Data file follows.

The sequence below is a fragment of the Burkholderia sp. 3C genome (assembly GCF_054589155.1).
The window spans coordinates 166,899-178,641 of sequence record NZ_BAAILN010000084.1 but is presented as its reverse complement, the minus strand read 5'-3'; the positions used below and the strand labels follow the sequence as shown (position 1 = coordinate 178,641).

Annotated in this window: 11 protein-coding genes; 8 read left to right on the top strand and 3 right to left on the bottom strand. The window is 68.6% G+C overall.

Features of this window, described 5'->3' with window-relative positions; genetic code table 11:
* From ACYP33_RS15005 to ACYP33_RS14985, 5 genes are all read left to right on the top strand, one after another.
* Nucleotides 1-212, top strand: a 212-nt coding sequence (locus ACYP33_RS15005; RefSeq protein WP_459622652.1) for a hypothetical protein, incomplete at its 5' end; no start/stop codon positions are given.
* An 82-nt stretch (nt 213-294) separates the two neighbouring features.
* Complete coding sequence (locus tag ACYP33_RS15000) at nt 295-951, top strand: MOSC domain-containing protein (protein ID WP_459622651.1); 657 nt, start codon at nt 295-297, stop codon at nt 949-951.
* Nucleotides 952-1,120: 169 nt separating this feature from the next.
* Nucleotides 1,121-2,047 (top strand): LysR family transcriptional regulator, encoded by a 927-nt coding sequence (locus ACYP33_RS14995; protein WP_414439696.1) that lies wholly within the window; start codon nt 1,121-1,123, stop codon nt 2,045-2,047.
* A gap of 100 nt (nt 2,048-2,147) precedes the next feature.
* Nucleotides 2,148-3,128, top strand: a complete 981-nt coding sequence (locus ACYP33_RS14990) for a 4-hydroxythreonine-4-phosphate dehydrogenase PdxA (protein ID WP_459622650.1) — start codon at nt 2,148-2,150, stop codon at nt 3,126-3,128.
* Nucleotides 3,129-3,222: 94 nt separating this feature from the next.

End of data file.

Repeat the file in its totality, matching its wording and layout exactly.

The sequence below is a fragment of the Burkholderia sp. 3C genome (assembly GCF_054589155.1).
The window spans coordinates 166,899-178,641 of sequence record NZ_BAAILN010000084.1 but is presented as its reverse complement, the minus strand read 5'-3'; the positions used below and the strand labels follow the sequence as shown (position 1 = coordinate 178,641).

Annotated in this window: 11 protein-coding genes; 8 read left to right on the top strand and 3 right to left on the bottom strand. The window is 68.6% G+C overall.

Features of this window, described 5'->3' with window-relative positions; genetic code table 11:
* From ACYP33_RS15005 to ACYP33_RS14985, 5 genes are all read left to right on the top strand, one after another.
* Nucleotides 1-212, top strand: a 212-nt coding sequence (locus ACYP33_RS15005; RefSeq protein WP_459622652.1) for a hypothetical protein, incomplete at its 5' end; no start/stop codon positions are given.
* An 82-nt stretch (nt 213-294) separates the two neighbouring features.
* Complete coding sequence (locus tag ACYP33_RS15000) at nt 295-951, top strand: MOSC domain-containing protein (protein ID WP_459622651.1); 657 nt, start codon at nt 295-297, stop codon at nt 949-951.
* Nucleotides 952-1,120: 169 nt separating this feature from the next.
* Nucleotides 1,121-2,047 (top strand): LysR family transcriptional regulator, encoded by a 927-nt coding sequence (locus ACYP33_RS14995; protein WP_414439696.1) that lies wholly within the window; start codon nt 1,121-1,123, stop codon nt 2,045-2,047.
* A gap of 100 nt (nt 2,048-2,147) precedes the next feature.
* Nucleotides 2,148-3,128, top strand: a complete 981-nt coding sequence (locus ACYP33_RS14990) for a 4-hydroxythreonine-4-phosphate dehydrogenase PdxA (protein ID WP_459622650.1) — start codon at nt 2,148-2,150, stop codon at nt 3,126-3,128.
* Nucleotides 3,129-3,222: 94 nt separating this feature from the next.